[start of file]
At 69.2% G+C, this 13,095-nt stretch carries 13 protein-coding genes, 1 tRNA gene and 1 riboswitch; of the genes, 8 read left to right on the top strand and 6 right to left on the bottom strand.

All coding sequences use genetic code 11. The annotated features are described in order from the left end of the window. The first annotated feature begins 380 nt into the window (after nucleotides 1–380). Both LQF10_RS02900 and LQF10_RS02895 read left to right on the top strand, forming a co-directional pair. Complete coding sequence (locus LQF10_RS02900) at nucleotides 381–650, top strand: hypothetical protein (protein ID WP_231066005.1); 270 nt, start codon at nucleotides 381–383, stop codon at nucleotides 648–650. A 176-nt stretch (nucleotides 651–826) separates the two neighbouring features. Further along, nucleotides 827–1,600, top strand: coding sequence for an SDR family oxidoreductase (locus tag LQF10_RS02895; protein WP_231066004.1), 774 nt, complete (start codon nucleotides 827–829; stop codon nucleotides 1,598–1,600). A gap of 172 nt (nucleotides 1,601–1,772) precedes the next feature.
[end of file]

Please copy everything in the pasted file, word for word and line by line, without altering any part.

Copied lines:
At 69.2% G+C, this 13,095-nt stretch carries 13 protein-coding genes, 1 tRNA gene and 1 riboswitch; of the genes, 8 read left to right on the top strand and 6 right to left on the bottom strand.

All coding sequences use genetic code 11. The annotated features are described in order from the left end of the window. The first annotated feature begins 380 nt into the window (after nucleotides 1–380). Both LQF10_RS02900 and LQF10_RS02895 read left to right on the top strand, forming a co-directional pair. Complete coding sequence (locus LQF10_RS02900) at nucleotides 381–650, top strand: hypothetical protein (protein ID WP_231066005.1); 270 nt, start codon at nucleotides 381–383, stop codon at nucleotides 648–650. A 176-nt stretch (nucleotides 651–826) separates the two neighbouring features. Further along, nucleotides 827–1,600, top strand: coding sequence for an SDR family oxidoreductase (locus tag LQF10_RS02895; protein WP_231066004.1), 774 nt, complete (start codon nucleotides 827–829; stop codon nucleotides 1,598–1,600). A gap of 172 nt (nucleotides 1,601–1,772) precedes the next feature.